Plant-soil feedbacks under resource limitation may not contribute to the invasion by annual Asteraceae plants.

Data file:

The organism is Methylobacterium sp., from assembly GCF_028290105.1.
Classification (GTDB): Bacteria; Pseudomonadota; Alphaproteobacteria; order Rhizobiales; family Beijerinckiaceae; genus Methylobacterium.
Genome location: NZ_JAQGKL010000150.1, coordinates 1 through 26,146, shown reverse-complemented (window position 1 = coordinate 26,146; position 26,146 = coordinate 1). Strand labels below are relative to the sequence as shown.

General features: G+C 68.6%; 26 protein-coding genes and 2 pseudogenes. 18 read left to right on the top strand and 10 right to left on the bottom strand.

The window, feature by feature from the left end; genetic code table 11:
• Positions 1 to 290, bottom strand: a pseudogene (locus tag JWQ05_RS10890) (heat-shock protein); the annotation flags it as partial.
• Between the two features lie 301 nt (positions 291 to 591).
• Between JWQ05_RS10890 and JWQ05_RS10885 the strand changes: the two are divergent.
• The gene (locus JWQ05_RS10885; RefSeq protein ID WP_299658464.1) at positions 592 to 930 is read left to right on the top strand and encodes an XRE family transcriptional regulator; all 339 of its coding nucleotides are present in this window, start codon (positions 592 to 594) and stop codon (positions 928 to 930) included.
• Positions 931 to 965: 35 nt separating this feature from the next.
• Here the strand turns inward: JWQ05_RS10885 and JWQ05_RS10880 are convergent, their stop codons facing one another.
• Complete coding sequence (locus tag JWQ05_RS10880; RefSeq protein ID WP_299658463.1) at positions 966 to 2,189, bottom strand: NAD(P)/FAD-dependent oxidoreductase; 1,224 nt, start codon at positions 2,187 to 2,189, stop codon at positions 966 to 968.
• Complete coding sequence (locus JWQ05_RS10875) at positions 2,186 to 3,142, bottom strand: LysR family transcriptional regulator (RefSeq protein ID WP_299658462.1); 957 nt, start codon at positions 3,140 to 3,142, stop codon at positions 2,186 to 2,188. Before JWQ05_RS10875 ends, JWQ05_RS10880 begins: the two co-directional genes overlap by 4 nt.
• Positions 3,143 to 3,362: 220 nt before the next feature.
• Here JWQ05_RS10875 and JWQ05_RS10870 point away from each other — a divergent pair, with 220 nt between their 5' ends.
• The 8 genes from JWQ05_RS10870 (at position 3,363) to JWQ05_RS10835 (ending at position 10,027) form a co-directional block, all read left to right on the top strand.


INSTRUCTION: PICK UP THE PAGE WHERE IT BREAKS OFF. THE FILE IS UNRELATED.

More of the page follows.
Changes in resource availability can alter plant growth, the influence of plants on soil characteristics, and, ultimately, plant-soil feedback (PSF). Previous studies often show that invasive plants can outperform native plants under high but not low resource conditions. However, it remains unclear whether under low resource conditions, invaders can outperform natives in the long term by generating more positive or less negative PSFs. Using three non-native invasive and three non-invasive native annual Asteraceae plants, we conducted a two-phase pot experiment, where in the first, conditioning generation plants were grown to induce changes in soil characteristics, and in the second, bioassay generation plants were regrown to evaluate how they respond to these soils. Half of the pots received a nutrient addition treatment in the conditioning generation. We found significant species-specific effects of conditioning on most of the soil characteristics, and some soil characteristics were significantly correlated with bioassay generation biomass of a subset of species, but neither species nor invasive or native status affected bioassay generation biomass. All invasive species generated neutral PSFs across soil nutrient conditions. The native Emilia sonchifolia tended to condition the soil that favored its own growth more than others, and under low nutrient conditions, the native Eclipta prostrata conditioned the soil that disfavored its own growth more than others. These results indicate that invaders may not outperform natives through PSFs under low resource conditions, and increasing resource availability may change the types of PSFs for some native but not invasive plants.